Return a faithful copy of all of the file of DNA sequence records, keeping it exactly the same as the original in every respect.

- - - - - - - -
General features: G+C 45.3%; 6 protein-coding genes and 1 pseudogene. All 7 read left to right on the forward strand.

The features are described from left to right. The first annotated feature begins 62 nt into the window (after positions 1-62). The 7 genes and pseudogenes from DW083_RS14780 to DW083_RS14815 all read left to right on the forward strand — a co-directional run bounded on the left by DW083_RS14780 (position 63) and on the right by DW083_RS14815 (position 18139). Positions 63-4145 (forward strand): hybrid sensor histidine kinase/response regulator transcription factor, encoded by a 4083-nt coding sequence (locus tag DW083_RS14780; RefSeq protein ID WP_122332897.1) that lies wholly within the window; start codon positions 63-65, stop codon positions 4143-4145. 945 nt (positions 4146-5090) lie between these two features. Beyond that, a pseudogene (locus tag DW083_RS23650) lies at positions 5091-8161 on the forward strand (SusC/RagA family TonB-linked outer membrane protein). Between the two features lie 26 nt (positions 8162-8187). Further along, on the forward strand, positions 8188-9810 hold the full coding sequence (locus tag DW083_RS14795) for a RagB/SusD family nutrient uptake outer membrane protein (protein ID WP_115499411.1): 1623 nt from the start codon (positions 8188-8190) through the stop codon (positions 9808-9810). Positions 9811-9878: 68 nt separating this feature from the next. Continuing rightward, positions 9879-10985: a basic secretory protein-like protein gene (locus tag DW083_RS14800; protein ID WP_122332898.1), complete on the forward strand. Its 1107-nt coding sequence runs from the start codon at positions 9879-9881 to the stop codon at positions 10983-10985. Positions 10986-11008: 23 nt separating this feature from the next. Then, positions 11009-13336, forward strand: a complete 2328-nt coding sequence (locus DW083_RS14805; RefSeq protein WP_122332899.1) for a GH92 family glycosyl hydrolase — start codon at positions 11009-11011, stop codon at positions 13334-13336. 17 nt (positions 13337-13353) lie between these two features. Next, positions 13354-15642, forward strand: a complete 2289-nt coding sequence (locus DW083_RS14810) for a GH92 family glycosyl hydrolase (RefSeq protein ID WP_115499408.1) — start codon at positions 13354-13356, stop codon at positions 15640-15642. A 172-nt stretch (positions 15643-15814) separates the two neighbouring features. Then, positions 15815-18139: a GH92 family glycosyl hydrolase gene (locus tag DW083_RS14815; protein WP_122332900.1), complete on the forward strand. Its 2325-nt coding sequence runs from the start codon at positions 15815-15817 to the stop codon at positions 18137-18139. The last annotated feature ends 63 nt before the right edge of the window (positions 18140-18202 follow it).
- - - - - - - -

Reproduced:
General features: G+C 45.3%; 6 protein-coding genes and 1 pseudogene. All 7 read left to right on the forward strand.

The features are described from left to right. The first annotated feature begins 62 nt into the window (after positions 1-62). The 7 genes and pseudogenes from DW083_RS14780 to DW083_RS14815 all read left to right on the forward strand — a co-directional run bounded on the left by DW083_RS14780 (position 63) and on the right by DW083_RS14815 (position 18139). Positions 63-4145 (forward strand): hybrid sensor histidine kinase/response regulator transcription factor, encoded by a 4083-nt coding sequence (locus tag DW083_RS14780; RefSeq protein ID WP_122332897.1) that lies wholly within the window; start codon positions 63-65, stop codon positions 4143-4145. 945 nt (positions 4146-5090) lie between these two features. Beyond that, a pseudogene (locus tag DW083_RS23650) lies at positions 5091-8161 on the forward strand (SusC/RagA family TonB-linked outer membrane protein). Between the two features lie 26 nt (positions 8162-8187). Further along, on the forward strand, positions 8188-9810 hold the full coding sequence (locus tag DW083_RS14795) for a RagB/SusD family nutrient uptake outer membrane protein (protein ID WP_115499411.1): 1623 nt from the start codon (positions 8188-8190) through the stop codon (positions 9808-9810). Positions 9811-9878: 68 nt separating this feature from the next. Continuing rightward, positions 9879-10985: a basic secretory protein-like protein gene (locus tag DW083_RS14800; protein ID WP_122332898.1), complete on the forward strand. Its 1107-nt coding sequence runs from the start codon at positions 9879-9881 to the stop codon at positions 10983-10985. Positions 10986-11008: 23 nt separating this feature from the next. Then, positions 11009-13336, forward strand: a complete 2328-nt coding sequence (locus DW083_RS14805; RefSeq protein WP_122332899.1) for a GH92 family glycosyl hydrolase — start codon at positions 11009-11011, stop codon at positions 13334-13336. 17 nt (positions 13337-13353) lie between these two features. Next, positions 13354-15642, forward strand: a complete 2289-nt coding sequence (locus DW083_RS14810) for a GH92 family glycosyl hydrolase (RefSeq protein ID WP_115499408.1) — start codon at positions 13354-13356, stop codon at positions 15640-15642. A 172-nt stretch (positions 15643-15814) separates the two neighbouring features. Then, positions 15815-18139: a GH92 family glycosyl hydrolase gene (locus tag DW083_RS14815; protein WP_122332900.1), complete on the forward strand. Its 2325-nt coding sequence runs from the start codon at positions 15815-15817 to the stop codon at positions 18137-18139. The last annotated feature ends 63 nt before the right edge of the window (positions 18140-18202 follow it).